James Harden adds to MVP résumé by pouring 40 points on Suns
PHOENIX -- Life is good for James Harden.
He leads the NBA in scoring at 27.5 points per game. His Houston Rockets, who beat the Phoenix Suns 127-118 on Tuesday, head into the All-Star break in the top half of the Western Conference playoff picture despite fighting injuries and roster tweaks. Next Wednesday, Harden will have his Arizona State jersey retired when the Sun Devils host UCLA.
"It's a great individual accomplishment," Harden said after pouring in 40 points against the Suns. "That was one of the reasons I chose ASU out of high school, to build my own legacy."
No offense to Sun Devil Nation, but Harden eventually could add a much greater honor to that legacy. How does NBA Most Valuable Player sound?
Harden's MVP candidacy grew bigger Tuesday. In the Rockets' win against the Suns, Harden scored 20 of his 40 points in the fourth quarter and finished with 12 rebounds and nine assists.
Harden hasn't exactly been a self-promoter throughout this season, but he's got his teammates vouching for him.
"He is the head of our snake and we just have to be able to follow him when he leads," said Rockets forward Josh Smith, who says this having been a member of the Rockets for only the past two months.
"I don't think they give him enough credit for what he does for this ballclub and this organization. The growth, and the maturity level, and the hard work and the effort he's put in to be able to get to this point ... I think they're putting guys (in the MVP conversation) that shouldn't be there. Hopefully, the people on the committee wake up a little bit and kind of focus their attention on him the second half of the season."
After Harden's near triple-double against Phoenix, which marked his second 40-point game in a row, Harden was modest about his night.
"Credit to my teammates," he said. "They're doing a good job of setting screens, getting me open."
Not much of that credit was relevant during Harden's most impactful stretch of the Rockets' win. In other words, it was all Harden.
Jump to the fourth quarter, when Houston began putting the 6-foot-5 Harden in the post against the 6-1 Eric Bledsoe. On the first go-round, Suns forward P.J. Tucker came to double-team Harden, but the Suns didn't rotate to Tucker's man, Kostas Papanikolaou, whom Harden found for an open layup. The next time down, Phoenix was jumping the gun. Suns guard Isaiah Thomas, acting as weakside help, began sinking into the paint prematurely to prevent what happened the prior play. That left Jason Terry open. Harden found him for a 3-pointer to put the Rockets ahead 114-104.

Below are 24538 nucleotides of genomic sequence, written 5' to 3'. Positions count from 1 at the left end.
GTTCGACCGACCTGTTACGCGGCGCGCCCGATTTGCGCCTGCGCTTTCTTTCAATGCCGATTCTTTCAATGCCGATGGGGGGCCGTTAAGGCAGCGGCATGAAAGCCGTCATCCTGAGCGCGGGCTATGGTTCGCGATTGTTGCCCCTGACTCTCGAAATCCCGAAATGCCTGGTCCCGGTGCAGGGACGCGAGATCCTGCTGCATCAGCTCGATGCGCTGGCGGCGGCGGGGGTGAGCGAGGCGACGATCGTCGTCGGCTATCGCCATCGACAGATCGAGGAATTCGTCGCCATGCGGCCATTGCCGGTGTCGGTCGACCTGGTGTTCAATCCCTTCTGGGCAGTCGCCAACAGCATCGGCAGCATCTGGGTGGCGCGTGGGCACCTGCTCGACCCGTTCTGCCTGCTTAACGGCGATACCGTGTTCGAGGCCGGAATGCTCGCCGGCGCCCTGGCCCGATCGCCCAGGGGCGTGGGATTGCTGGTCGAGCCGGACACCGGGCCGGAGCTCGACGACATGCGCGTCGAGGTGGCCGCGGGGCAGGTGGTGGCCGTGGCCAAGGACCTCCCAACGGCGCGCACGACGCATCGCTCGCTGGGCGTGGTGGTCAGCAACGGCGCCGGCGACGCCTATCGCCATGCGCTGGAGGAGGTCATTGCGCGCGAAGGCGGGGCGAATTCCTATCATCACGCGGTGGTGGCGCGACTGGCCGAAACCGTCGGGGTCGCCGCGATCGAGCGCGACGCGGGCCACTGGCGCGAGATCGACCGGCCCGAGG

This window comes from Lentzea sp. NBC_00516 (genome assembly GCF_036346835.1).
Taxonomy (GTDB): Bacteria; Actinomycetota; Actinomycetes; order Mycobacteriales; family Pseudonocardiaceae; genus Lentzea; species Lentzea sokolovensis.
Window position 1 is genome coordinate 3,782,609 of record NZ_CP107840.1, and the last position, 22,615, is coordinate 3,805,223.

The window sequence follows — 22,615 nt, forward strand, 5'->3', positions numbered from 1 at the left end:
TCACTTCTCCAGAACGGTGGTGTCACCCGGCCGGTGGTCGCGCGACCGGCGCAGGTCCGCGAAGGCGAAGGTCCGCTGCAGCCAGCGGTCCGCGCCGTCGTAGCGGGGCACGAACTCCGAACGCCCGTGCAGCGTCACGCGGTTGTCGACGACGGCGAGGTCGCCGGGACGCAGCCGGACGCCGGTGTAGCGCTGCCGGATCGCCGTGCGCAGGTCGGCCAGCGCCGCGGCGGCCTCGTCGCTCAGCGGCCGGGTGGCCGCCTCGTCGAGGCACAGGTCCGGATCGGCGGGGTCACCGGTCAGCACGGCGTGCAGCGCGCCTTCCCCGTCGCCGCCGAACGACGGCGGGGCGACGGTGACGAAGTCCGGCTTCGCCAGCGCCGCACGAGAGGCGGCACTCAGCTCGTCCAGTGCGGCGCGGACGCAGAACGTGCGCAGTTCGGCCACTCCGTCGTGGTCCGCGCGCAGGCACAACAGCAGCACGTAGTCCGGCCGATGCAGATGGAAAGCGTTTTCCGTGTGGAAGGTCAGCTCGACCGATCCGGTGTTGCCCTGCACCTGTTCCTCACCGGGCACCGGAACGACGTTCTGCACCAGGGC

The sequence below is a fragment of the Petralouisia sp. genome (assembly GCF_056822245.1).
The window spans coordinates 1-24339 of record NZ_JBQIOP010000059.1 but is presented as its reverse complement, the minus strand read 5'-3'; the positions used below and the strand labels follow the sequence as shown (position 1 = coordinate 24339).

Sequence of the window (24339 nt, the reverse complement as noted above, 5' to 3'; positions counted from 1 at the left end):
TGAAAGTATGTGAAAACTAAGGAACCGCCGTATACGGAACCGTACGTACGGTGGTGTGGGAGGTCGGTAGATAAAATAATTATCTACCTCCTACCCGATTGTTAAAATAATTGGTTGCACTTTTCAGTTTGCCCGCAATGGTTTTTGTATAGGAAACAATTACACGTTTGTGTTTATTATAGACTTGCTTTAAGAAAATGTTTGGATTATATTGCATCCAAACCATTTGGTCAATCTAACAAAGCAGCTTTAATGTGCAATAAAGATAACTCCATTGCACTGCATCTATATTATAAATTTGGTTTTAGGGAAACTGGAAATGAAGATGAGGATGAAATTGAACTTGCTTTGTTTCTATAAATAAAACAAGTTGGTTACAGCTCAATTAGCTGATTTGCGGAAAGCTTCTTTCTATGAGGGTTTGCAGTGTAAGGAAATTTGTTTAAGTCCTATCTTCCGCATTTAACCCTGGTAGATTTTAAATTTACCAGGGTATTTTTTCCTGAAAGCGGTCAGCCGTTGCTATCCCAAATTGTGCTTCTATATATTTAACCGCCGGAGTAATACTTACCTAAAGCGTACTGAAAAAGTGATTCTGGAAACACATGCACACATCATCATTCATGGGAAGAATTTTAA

"Harden, it's tough because he does such a good job of drawing guys to you and then he throws the pass right out there," Suns coach Jeff Hornacek said. "In the third quarter, they were missing their shots and then in the fourth quarter, they made almost every three it seemed like. He creates those."
Phoenix reacted after the two Harden post-ups by putting Tucker on Harden, but that only led to Harden dribbling out two clock-eating possessions in the final three minutes of the game. Both ended with Harden isolation scores.
Harden was always a step ahead.
He found a rhythm when it counted but started the game by missing his first four shots. Houston led 41-23 after the first quarter, yet the crafty Harden still had seven points despite the shooting struggles.
The Harden Effect, whether he was scoring well or not, was doing good things for coach Kevin McHale's team. And the lack of it was apparent in the first three minutes of the second quarter, when the Suns sliced 11 points off the Houston lead with Harden on the bench.
This season, Harden's production is more impressive in the context of the bad luck that's gone the Rockets' way. Houston has needed to lean on him even more with center Dwight Howard missing 20 of its 53 games.
On top of carrying the offensive load, Harden has even stripped away at the narrative that criticized his defense. On Tuesday, a block on Bledsoe with 1:09 to play signified Harden's improvement on that end.
"He's had to do this all year long," McHale said. "James is playing at a level most guys can't get to. As I said all year long, believe me, we don't have our record that we have if James isn't playing."
The Suns certainly have found that out. They've lost three times to Houston this year and fell in the Jan. 23 overtime matchup when Harden's 20-foot jumper drew net at the buzzer. Tuesday, the problems he caused Phoenix were plenty.
"It's really frustrating," Suns guard Goran Dragic said. "We need to stay in front of those guys, and I mean, it's so hard because James Harden is a difference-maker. You cannot put only one guy to guard him, you need to double-team him or something."
That's the ultimate compliment, reserved for players in the MVP conversation.